Another widespread[e] and popular dish is moussaka, a baked dish of aubergine or potato with various other ingredients: often minced meat and tomatoes, sometimes a layer of egg custard or béchamel sauce on top. In its Greek variant, well known outside the region, it includes layers of aubergine and minced meat with custard or béchamel sauce on top, but that version is a relatively recent innovation, introduced by the chef Nikolaos Tselementes in the 1920s.[70]


Main article: Greek cuisine

Greek cookery makes wide use of vegetables, olive oil, grains, fish, wine and meat (white and red, including lambpoultryrabbit and pork). Other important ingredients include olives, cheese, aubergine, courgette, lemon juice, vegetables, herbs, bread and yoghurt. Some more dishes that can be traced back to Ancient Greece are: lentil soupfasoladaretsina (white or rosé wine flavoured with pine resin) and pasteli (sesame seeds baked with honey); some to the Hellenistic and Roman periods include: loukaniko (dried pork sausage); and Byzantiumfeta cheese, avgotaraho (bottarga) and paximadhia (rusk). Lakerda (pickled fish), mizithra cheese and desserts like dipleskoulourakiamoustokouloura and melomakarono also date back to the Byzantine period, while the variety of different pitas probably dates back to ancient times. Much of Greek cuisine is part of the larger tradition of Ottoman cuisine, the names of the dishes revealing Arabic, Persian or Turkish roots: moussakatzatzikiyuvarlakiakeftes and so on. Many dishes' names probably entered the Greek vocabulary during Ottoman times, or earlier in contact with the Persians and the Arabs. However, some dishes may be pre-Ottoman, only taking Turkish names later; the historians of food John Ash and Andrew Dalby, for example, speculate that grape-leaf dolmadhes were made by the early Byzantine period, while Alan Davidson traces trahana to the ancient Greek tragos and skordalia to the ancient Athenian skorothalmi.[71][72][73]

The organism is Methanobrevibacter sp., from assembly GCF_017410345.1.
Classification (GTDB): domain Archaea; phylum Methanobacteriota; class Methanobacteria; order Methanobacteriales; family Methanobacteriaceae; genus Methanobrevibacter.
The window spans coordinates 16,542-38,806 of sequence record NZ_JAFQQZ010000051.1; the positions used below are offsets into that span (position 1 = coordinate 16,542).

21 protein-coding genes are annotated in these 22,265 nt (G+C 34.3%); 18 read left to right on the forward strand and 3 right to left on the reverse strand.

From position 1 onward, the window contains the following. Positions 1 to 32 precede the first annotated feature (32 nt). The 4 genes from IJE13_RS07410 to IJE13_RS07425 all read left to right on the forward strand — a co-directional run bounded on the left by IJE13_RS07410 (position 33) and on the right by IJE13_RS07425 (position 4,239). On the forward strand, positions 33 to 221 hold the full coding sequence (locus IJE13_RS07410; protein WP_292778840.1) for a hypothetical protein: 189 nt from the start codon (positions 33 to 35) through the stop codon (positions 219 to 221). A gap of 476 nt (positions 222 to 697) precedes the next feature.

David barely mentioned the non-Greek Balkans, stating only that yoghurt and moussaka are widespread in the region.[4] Some later cooks like Paula Wolfert give a few recipes from Dalmatia, some being Ottoman.[4][7]

Albena Shkodrova notes that the cuisines of the coastal provinces of Istria and Dalmatia were influenced by Venice. She adds that cuisines labelled as "Italian" and "Mediterranean" are becoming popular in the Balkans, which she calls "a historical crossroads of Oriental, Mediterranean and Central-European influences".[74]


Spaghetti alle vongole, a typical Italian dish of pasta with clams
Main article: Italian cuisine

Mediterranean Italian cuisine includes much of Italy outside the north and the mountainous inland regions. It is a diverse cuisine, but among its best-known and most characteristic foods are risottopizza in Neapolitan and Sicilian styles, and pasta dishes such as spaghetti.[75][76][77]